This month, in Des Moines, Iowa, some 600 educators are being trained in Response to Intervention. RtI is a “framework of evidence-based practices in instruction and assessment,” according to the Iowa Department of Education. This increasingly common practice in education is being used to help Iowa’s school children become proficient readers by the end of third grade.
“Roughly one in four fourth-graders scored below proficient on the state reading test in 2012,” the Des Moines Register reported, adding that last November, the Iowa Department of Education “directed schools to adopt Response to Intervention. Since then, roughly $3.2 million in state and federal funds has been used to buy tests and develop a statewide database for the program. About 10 percent of Iowa schools will begin using the new system this fall…”
Assessing the Need
Iowa is eager to improve. Last year, the Legislature passed education reform legislation. “At the heart of the reform package is a bundle of provisions aimed at ensuring literacy among students in Kindergarten through third grade. Under the bill, schools must more closely monitor students’ reading skills in the early grades and provide intensive instruction for the ones who aren’t making adequate progress,” the Des Moines Register reported.
The state’s reading results have been disappointing. “Despite substantive efforts to improve reading achievement among Iowa school children, our trendlines are flat,” and this was true for fourth-, eighth- and eleventh-graders, according to a report issued a year ago by the Iowa Reading Research Center. The Center was created in 2012 by the Iowa Legislature to “build a virtual repository of literacy resources for Iowa.”
The report also pointed to concerning NAEP scores (National Assessment of Educational Progress), noting that “Iowa’s average score in fourth-grade reading (221) is lower than the state’s score in 1992 (225) and is unchanged from the state’s score in 2009 (221).”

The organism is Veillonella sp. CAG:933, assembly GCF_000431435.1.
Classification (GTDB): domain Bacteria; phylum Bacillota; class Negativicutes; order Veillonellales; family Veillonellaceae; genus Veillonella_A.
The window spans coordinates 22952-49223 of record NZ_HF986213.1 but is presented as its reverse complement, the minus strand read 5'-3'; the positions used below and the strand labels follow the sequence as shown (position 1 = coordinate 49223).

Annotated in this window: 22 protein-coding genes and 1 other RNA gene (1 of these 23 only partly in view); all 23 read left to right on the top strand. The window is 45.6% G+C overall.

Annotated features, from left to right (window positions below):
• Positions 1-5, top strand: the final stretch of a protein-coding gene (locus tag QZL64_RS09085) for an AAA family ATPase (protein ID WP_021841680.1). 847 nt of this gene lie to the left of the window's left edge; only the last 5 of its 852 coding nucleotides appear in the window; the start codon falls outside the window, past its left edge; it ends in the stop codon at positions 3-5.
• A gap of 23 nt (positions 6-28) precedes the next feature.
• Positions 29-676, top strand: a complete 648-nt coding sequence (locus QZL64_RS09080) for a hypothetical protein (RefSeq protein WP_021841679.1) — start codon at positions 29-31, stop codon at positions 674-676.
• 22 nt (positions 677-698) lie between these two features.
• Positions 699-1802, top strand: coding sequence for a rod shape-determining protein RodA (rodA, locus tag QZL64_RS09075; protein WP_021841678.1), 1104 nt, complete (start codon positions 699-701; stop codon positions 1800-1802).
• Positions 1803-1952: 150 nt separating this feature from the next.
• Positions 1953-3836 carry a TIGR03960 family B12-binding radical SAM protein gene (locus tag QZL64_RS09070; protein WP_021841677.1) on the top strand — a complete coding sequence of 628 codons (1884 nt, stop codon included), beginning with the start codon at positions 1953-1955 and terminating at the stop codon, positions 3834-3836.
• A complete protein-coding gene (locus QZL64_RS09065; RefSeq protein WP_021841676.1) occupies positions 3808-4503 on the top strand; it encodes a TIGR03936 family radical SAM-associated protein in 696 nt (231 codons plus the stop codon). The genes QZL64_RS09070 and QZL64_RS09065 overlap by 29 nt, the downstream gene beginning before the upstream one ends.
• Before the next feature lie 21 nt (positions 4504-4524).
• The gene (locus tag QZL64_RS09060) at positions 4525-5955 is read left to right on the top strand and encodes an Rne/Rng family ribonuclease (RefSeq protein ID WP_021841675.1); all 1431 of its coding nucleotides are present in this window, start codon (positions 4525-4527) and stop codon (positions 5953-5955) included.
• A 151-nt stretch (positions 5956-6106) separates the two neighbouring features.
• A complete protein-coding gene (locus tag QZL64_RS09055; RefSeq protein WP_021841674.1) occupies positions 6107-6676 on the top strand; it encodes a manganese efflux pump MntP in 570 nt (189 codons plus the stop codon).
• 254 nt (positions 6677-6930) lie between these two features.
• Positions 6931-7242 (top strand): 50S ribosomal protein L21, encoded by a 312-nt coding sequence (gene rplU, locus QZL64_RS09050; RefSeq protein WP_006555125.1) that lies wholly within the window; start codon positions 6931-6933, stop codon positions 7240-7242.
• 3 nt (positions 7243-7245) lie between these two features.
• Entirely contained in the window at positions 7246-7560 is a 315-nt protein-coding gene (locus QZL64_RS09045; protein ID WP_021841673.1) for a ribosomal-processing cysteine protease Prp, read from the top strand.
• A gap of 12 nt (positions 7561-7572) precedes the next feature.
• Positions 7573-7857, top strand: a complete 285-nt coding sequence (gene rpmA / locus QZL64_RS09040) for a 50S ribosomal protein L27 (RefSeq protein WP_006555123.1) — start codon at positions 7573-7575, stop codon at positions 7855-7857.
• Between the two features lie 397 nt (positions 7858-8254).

Response to Intervention
“RtI allows educators to judge the overall health of their educational system by examining data on all students (general and special education) as well as identifying students who need additional supports,” according to the Center. “Those supports are provided in both small group and individual settings, and measured to determine if those supports are making a difference to ensure all learners demonstrate proficiency in the Iowa Core standards and leave school ready for life.”
According to Iowa’s education department, Response to Intervention has five components:
- Schools use evidence-based curriculum and instruction for all students
- Schools conduct universal screenings three times per year to identify students who are at-risk
- Students who are identified receive evidence-based, instructional interventions
- Data is collected and used to monitor individual students’ progress as well as guide instruction
- Decisions are made based on this collected data
The Department says that the result should be “continuous school improvement” that defines and diagnoses individual student’s needs, develops a plan to address them, implements the plan, and evaluates the plan’s results.
This month’s training program for educators has generated interest and excitement, according to Iowa’s education department. Participant Amanda Trei, a teacher from Rock Valley Elementary in northwest Iowa said, “I am hoping to get a system where we are all on the same page in which the assessment helps students and teachers to ensure the students are progressing.” She adds, “Right now, it is all scattered and not consistent from student to student… We don’t collect data regularly so we don’t know if what we’re doing is truly making a difference.”